Not judging a book by its cover doesn't hold in my experience as a reader and writer. In a world where most readers scroll past multiple book covers on a computer screen within fractions of a second, artwork fights for interest. You might think writing a book is hard, but what comes next is equally formidable. Here is a short list of platforms and tools that might help (I've tried them all). There are others out there that sometimes perform similar functions, but I've either not used them yet, or decided against them.
2. Pre-designed covers
3. Simple DIY Covers Creators
4. Complex DIY Software
5. Cover Inspiration
You've written your book, which was tough. Well done! But, now what? Convincing potential readers to take a look at your book, or even find it in the first place, is even harder. But don't worry, you've managed to write a book, so you're already more than capable of riding this part out too. Here's the short list of things I believe are valuable building clocks that authors can use to cultivate and retain a legion of readers. I believe these are highly effective and doable for the majority of writers.
2. Author Exchange Platform
3. Social Media
4. Website sign up form
5. Back Matter
There are a variety of platforms (or tools) vying for our attention as authors. Sifting through these to find truly useful ones is a laborious task, and also subjective. Some authors will prefer tools to help them keep to a daily or weekly work count, some will prefer tools to help with character names, some will prefer tools to help with sentence structure, and so on. The following 5 tools are near-indispensable for helping authors write and complete manuscripts, in my opinion (8 books down in a mix of indie and trad publishing + a few in the oven!). They're tools I've personally used, and find helpful.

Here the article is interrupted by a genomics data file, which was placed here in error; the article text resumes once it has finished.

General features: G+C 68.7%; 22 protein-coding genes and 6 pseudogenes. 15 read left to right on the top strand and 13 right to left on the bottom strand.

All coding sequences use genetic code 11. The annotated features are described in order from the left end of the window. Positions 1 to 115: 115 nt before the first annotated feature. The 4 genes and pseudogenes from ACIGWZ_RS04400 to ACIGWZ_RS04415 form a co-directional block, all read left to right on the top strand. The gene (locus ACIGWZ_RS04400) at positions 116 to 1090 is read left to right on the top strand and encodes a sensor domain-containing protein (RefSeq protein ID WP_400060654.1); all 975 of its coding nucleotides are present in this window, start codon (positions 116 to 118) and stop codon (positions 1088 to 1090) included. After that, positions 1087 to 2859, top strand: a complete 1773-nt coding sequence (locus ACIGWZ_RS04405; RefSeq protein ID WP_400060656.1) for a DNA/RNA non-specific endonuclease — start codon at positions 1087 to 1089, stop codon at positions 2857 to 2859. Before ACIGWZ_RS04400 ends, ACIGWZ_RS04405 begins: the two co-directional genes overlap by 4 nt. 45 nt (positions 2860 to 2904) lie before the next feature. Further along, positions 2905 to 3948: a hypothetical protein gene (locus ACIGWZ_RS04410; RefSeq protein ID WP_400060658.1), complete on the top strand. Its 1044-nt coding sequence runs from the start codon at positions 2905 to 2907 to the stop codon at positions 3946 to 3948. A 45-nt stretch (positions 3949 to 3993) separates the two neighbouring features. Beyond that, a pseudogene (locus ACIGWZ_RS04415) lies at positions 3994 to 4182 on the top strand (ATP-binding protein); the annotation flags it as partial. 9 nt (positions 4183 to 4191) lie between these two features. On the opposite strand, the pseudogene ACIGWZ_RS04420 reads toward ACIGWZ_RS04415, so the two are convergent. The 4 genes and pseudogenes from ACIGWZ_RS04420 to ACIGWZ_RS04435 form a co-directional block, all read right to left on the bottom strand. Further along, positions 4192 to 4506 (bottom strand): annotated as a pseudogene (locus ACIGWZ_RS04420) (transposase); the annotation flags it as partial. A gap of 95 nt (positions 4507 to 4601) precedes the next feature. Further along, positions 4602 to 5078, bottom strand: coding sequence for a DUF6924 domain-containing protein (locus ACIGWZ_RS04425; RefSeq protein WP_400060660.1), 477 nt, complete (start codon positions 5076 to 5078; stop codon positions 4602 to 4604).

1. Microsoft Word
4. An app to take notes (I use Telegram)
5. Glossary Generator
It's vital that online "mentions" exist for you as an author. When a reader searches for you or your book, the more results that come up in the search engine, the better. Ensuring your book(/s) are mentioned online is even more important if you have not cultivated an email list of subscribers. They do not take a lot of effort, and once you've ensured the information is correct, you're pretty much done! Here are 5 of the most useful places for you to do this. These platforms are free, although some do offer various paid services (which I'm not 100% sure I'd recommend).
4. Amazon Author Central
5. Your own website
Science Fiction author and creator of the Glossary Generator tool.
Photo used under Creative Commons from NASA Goddard Photo and Video